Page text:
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Stocks Surge, Dow Adds 160 Points on Yellen's Economy Comments

Stocks surged after U.S. industrial production rose more than projected and Fed chief Yellen repeated her pledge to hold down interest rates.
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Stocks surged on Wednesday, with major indices adding 1 percent or more after U.S. industrial production rose more than projected and Federal Reserve chief Janet Yellen repeated her pledge to hold down interest rates while the economy is still recovering from the recession.

The Dow Jones Industrial Average closed unofficially 162 points higher, the S&P 500 added 19 points and the Nasdaq rose 52 points, or 1.29 percent.

Stocks held most of their gains as Yellen addressed the Economic Club of New York and after the release of the Fed's Beige Book, which found the U.S. economy bounced back from weather-related declines in recent weeks, with modest or moderate economic activity in eight of the Fed's 12 districts.

"The economy is still moving forward. What is happening in the marketplace is outside the scope of the Beige Book; what you're seeing in the marketplace is a question of valuation," said Frank Fantozzi, CEO of Planned Financial Services in Cleveland, Ohio.

In her speech, Yellen reiterated her intention to support the recovery even as the labor market improves, with the 6.7 percent unemployment rate in March still a percentage point higher than the central bank's projection of full employment.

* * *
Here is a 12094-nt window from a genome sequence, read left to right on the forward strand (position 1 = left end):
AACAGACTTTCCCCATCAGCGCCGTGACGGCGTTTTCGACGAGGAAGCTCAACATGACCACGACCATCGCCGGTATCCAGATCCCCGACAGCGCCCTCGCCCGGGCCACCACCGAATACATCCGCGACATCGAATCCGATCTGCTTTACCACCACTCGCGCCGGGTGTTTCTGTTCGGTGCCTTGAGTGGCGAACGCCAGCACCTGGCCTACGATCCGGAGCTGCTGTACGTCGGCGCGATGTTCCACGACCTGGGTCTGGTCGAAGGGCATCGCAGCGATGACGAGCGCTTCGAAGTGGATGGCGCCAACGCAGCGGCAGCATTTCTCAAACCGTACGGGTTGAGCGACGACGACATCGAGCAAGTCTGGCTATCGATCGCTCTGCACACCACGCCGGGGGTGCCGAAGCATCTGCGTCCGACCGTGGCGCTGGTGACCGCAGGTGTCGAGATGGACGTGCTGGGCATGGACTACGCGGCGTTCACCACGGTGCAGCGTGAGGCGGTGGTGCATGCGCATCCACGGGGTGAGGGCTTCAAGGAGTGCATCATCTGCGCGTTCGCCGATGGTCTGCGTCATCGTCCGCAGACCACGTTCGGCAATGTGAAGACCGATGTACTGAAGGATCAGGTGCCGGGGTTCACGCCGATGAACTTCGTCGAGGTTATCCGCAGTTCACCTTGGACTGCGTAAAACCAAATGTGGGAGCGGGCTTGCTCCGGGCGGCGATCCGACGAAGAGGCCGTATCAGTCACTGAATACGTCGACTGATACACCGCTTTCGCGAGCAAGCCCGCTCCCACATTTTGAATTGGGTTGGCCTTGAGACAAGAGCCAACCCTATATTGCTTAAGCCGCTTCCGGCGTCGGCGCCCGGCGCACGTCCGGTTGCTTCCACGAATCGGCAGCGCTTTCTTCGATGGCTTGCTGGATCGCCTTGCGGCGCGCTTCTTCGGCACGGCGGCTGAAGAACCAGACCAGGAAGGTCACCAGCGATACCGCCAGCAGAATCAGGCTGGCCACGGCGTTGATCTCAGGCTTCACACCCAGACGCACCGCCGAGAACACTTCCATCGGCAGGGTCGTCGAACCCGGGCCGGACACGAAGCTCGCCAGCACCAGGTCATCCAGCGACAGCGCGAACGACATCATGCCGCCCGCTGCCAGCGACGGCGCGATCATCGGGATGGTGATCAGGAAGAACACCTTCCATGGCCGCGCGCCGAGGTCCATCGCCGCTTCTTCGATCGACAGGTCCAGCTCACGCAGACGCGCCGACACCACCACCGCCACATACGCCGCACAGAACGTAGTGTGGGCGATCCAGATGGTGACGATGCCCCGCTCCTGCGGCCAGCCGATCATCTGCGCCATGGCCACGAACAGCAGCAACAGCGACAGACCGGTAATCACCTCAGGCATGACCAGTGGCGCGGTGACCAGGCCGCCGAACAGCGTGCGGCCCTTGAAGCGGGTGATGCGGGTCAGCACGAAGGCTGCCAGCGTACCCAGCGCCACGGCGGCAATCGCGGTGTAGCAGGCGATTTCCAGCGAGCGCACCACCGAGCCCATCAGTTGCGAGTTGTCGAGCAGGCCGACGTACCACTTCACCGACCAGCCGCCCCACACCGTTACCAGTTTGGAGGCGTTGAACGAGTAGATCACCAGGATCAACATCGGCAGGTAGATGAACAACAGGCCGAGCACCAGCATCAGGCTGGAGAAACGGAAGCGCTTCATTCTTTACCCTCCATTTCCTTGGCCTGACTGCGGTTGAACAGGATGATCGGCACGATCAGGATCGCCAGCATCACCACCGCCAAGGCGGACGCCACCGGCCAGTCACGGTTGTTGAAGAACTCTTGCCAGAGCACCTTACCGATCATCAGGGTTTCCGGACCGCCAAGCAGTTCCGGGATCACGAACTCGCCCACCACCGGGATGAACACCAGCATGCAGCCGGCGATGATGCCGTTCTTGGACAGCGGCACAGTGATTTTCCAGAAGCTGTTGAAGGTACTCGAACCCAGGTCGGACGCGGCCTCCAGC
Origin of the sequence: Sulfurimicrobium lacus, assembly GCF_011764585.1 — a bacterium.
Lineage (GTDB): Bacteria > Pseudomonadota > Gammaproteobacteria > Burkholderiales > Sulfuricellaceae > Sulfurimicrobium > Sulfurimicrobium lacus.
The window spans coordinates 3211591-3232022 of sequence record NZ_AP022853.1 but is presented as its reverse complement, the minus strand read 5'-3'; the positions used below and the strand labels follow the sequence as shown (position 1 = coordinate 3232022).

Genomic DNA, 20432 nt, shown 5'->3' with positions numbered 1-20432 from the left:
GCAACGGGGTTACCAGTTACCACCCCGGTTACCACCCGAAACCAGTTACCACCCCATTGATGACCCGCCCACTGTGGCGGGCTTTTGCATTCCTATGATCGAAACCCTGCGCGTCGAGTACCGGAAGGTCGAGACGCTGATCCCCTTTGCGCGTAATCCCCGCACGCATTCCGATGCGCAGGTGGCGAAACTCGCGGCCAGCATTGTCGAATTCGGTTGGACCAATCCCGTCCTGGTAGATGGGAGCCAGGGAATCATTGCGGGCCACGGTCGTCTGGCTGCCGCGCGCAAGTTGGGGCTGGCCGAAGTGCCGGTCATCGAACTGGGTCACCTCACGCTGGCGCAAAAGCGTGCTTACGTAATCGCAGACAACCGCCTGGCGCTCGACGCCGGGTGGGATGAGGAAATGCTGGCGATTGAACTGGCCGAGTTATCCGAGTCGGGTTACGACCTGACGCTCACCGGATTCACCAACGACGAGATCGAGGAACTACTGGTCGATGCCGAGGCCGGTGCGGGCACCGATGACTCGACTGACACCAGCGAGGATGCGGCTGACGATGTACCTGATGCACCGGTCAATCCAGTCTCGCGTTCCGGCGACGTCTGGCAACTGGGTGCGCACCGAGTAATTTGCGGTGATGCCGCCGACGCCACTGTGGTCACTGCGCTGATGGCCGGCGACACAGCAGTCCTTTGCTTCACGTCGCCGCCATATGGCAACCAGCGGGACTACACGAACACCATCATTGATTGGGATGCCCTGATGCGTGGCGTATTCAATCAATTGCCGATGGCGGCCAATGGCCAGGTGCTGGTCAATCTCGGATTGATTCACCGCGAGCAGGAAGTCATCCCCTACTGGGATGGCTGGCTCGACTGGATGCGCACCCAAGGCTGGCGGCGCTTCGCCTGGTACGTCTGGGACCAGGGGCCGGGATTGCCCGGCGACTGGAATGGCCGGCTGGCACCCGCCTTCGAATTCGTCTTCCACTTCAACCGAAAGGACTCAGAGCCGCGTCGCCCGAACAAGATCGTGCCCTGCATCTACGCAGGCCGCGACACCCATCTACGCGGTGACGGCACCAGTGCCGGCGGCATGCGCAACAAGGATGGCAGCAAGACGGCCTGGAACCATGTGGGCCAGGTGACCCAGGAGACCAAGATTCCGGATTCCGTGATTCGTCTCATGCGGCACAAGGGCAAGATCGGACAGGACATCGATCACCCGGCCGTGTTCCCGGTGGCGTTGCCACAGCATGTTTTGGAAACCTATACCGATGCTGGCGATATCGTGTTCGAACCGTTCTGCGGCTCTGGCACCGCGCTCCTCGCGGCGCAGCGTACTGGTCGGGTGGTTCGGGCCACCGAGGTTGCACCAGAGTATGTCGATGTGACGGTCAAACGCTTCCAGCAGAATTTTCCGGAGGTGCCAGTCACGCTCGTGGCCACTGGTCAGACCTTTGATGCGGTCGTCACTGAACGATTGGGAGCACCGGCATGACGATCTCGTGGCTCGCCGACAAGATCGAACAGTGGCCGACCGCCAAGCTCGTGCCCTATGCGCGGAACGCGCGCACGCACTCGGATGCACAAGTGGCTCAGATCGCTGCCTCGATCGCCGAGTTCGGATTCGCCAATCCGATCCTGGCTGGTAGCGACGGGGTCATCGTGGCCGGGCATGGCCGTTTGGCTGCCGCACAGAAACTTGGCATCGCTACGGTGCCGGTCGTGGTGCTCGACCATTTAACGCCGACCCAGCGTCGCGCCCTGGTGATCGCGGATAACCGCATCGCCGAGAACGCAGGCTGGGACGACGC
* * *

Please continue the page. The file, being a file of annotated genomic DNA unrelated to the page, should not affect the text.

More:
"I hope it's completely clear that while monetary policy is very accommodating at this point, and I focused on the need to keep it so or to adjust it to make sure the recovery remains on track," she said. "As the recovery proceeds and healing occurs, it's obvious that we will need to tighten monetary policy to avoid overshooting our target."

Economic data had U.S. manufacturing output rising for a second straight month in March, with factory production up 0.5 percent last month and overall industrial production climbing 0.7 percent, beating expectations.

Another report from the Commerce Department said the pace of U.S. home construction bounced back less than expected last month, with the data coming after a report Tuesday that showed home builder confidence rising less than projected in April.